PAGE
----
Does France Have a Prayer?
Papal French.


‘France needs convinced Catholics who aren’t afraid to affirm who they are and what they believe in . . .  Catholics who are fully Christian, and Christians who are fully active.”

These seem like perfectly fitting sentiments for Pope Benedict to express during his pastoral visit to France this weekend. But these are actually the words of his host, French President Nicolas Sarkozy, spoken last December at the Vatican during an unusual — and unusually thoughtful — official reflection on French secularism.

No doubt Benedict agrees. But that hardly implies across-the-board endorsement papal of Sarkozy’s political views, much less direct papal intervention in French politics, as some careless observers suggest. Hence the London Times, for instance: “Pope Benedict XVI waded into French politics [Friday], throwing his weight behind a controversial drive by President Sarkozy to put religious faith back into the life of the strictly secular state.”

That’s just plain wrong. There’s no such “drive” to alter France’s basic church-state arrangements, which everyone agrees are settled, apart from France’s substantial but poorly assimilated and poorly integrated Muslim minority (more on that another time). But it’s useful to compare Benedict’s more modest and focused agenda — and leadership style — with Sarkozy’s altogether more ambitious political program and regrettably scattershot approach.

The three-fold aims of Benedict’s pastoral visit were to (a) encourage the local church; (b) further dialogue with secular European cultures and institutions; and (c) remind the universal church, mainly through his own personal witness, that a highly intellectual faith is entirely compatible with traditional forms of devotion.

Benedict’s first and foremost aim was to encourage French Catholics, now emerging from a long period of decline and demoralization as a more compact, committed, and dynamic community. Roughly 75 percent of France’s 60 million citizens are baptized Catholics, though far fewer identify themselves as Catholics or practice their faith. Only 5 to 10 percent attend Mass on a weekly basis (versus perhaps one-third in the U.S.).

France’s trajectory from “eldest daughter of the church” (la fille aînée de l’Eglise) to “mission country” (pays de mission) — as one senior cleric acknowledged as early as the 1940s — has particularly French causes rooted in modern French history, culture, and politics. The upshot is that committed French Catholics are such by choice, rather than by tradition or convenience, and are therefore noticeably more forward-looking, hopeful, and “evangelical” than their immediate predecessors.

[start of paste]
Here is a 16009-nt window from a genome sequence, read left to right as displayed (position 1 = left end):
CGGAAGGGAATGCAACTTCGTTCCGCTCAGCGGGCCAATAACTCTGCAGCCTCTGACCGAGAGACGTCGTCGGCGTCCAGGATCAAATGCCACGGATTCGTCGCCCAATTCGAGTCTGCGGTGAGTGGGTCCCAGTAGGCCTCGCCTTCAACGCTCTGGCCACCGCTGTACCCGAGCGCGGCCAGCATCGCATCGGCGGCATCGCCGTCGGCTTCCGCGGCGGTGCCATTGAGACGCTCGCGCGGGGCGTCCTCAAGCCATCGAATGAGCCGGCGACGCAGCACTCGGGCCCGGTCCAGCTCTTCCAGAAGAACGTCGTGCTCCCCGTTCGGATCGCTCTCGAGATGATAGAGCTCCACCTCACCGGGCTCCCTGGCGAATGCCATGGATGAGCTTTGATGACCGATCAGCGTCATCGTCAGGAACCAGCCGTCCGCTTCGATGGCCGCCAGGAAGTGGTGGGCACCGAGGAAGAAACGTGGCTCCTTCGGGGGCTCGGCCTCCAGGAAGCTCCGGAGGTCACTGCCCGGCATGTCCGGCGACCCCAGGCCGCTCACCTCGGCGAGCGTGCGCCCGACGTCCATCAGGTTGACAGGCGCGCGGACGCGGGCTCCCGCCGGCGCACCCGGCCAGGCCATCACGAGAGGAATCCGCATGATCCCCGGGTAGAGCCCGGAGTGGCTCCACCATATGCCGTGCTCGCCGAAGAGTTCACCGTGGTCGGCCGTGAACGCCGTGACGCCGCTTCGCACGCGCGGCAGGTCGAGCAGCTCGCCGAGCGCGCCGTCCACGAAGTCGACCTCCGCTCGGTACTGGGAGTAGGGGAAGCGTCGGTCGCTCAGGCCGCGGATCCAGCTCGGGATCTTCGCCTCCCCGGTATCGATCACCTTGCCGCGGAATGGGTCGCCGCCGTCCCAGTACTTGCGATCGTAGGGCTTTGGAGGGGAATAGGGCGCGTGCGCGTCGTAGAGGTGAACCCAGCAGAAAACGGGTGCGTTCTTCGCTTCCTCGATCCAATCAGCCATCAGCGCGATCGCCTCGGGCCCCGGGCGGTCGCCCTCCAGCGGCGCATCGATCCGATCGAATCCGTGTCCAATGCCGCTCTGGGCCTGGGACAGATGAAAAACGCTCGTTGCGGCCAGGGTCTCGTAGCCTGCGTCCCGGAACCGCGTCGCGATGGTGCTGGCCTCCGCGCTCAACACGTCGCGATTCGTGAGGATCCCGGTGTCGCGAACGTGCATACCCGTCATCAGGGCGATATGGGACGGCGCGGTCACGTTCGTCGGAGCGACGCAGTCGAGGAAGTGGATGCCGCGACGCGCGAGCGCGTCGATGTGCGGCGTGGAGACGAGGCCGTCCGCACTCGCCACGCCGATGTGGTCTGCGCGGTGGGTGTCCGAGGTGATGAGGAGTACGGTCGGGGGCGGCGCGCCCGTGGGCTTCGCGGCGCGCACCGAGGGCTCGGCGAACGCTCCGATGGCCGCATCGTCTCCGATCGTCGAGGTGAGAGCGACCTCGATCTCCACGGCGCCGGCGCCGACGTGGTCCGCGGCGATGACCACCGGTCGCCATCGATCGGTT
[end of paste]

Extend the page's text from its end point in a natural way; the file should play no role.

This “creative minority” — Benedict’s term for committed Catholics in an increasingly secular Europe — was the pope’s principal focus.  In fact, Benedict’s presence brought more Catholics into the streets than any event in the past quarter century, recalling the spontaneous demonstrations that erupted against Francois Mitterand’s unsuccessful back-door attempt to close down Catholic schools.

In a revealing interview with the center-right daily Le Figaro, France’s new Catholic leader, Cardinal André Vingt-Trois, the watchword is hope, a term long absent from ecclesial parlance: “To be sure, we’ve undergone hard times since the 1970s and I expect that the Pope will encourage us to tackle the situation with hope and confidence.” He spells out these objectives:

First of all, we must intensify our spiritual life. Christians can’t tackle the issues and conflicts in the life of our society without being profoundly rooted spiritually. It follows that our church should serve as a witness for hope. The church needs to say that humanity isn’t stuck in a fatalistic trap, be it economic, ecological, or political.

Nowadays hope is in especially short supply among the French, especially the young, who find the whole system rigged against those just getting started in life. France as a whole is sharply divided between haves and have-nots, the former consisting of comfortable retirees and secure middle-aged workers (impossible to dismiss without incurring confiscatory tax penalties), protected by the heavy hand of France’s massive unionized bureaucracy and a notably risk-averse culture.

Not surprisingly, young people in France rank at the bottom of a recent international poll measuring confidence in the future (Americans ranked at or near the top). One consequence is the “flight of the young” (la fuite des jeunes), whereby the most able and ambitious are emigrating, almost invariably to the same two destinations: London and New York.